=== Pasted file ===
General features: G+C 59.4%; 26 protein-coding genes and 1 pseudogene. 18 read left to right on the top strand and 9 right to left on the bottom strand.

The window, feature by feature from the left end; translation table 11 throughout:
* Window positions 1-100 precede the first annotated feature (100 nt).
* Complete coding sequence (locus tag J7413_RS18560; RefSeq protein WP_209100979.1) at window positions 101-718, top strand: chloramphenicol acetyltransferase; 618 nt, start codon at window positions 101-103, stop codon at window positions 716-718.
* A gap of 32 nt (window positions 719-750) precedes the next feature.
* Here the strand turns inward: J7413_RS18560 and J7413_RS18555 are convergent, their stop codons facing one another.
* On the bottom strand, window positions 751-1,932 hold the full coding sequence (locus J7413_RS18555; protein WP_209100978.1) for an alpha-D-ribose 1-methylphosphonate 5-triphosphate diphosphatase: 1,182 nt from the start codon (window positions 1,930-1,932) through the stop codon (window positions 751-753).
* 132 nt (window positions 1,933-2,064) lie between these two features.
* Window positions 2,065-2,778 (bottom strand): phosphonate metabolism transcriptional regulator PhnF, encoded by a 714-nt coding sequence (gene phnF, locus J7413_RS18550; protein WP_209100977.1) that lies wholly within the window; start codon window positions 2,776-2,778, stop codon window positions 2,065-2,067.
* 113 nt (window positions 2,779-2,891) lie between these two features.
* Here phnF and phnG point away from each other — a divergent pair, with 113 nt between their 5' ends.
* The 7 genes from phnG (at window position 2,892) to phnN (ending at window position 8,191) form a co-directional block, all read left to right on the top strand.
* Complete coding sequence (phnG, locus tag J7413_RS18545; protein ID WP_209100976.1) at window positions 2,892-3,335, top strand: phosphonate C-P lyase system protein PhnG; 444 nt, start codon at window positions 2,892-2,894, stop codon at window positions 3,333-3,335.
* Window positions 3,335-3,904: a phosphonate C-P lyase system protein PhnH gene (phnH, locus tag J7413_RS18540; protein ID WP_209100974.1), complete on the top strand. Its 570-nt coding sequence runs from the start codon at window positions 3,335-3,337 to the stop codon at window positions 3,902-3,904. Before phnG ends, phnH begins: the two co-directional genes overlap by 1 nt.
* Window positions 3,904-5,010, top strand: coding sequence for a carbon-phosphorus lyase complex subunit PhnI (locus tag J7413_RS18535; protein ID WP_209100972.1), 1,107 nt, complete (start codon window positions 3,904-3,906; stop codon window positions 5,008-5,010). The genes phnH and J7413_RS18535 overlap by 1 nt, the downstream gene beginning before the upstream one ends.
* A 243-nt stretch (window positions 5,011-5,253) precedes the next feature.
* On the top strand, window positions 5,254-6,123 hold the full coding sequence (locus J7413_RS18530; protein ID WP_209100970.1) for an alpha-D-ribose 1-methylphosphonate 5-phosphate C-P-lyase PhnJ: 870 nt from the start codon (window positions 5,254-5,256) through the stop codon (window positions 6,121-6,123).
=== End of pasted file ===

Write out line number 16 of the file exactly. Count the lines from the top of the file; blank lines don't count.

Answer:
* A 243-nt stretch (window positions 5,011-5,253) precedes the next feature.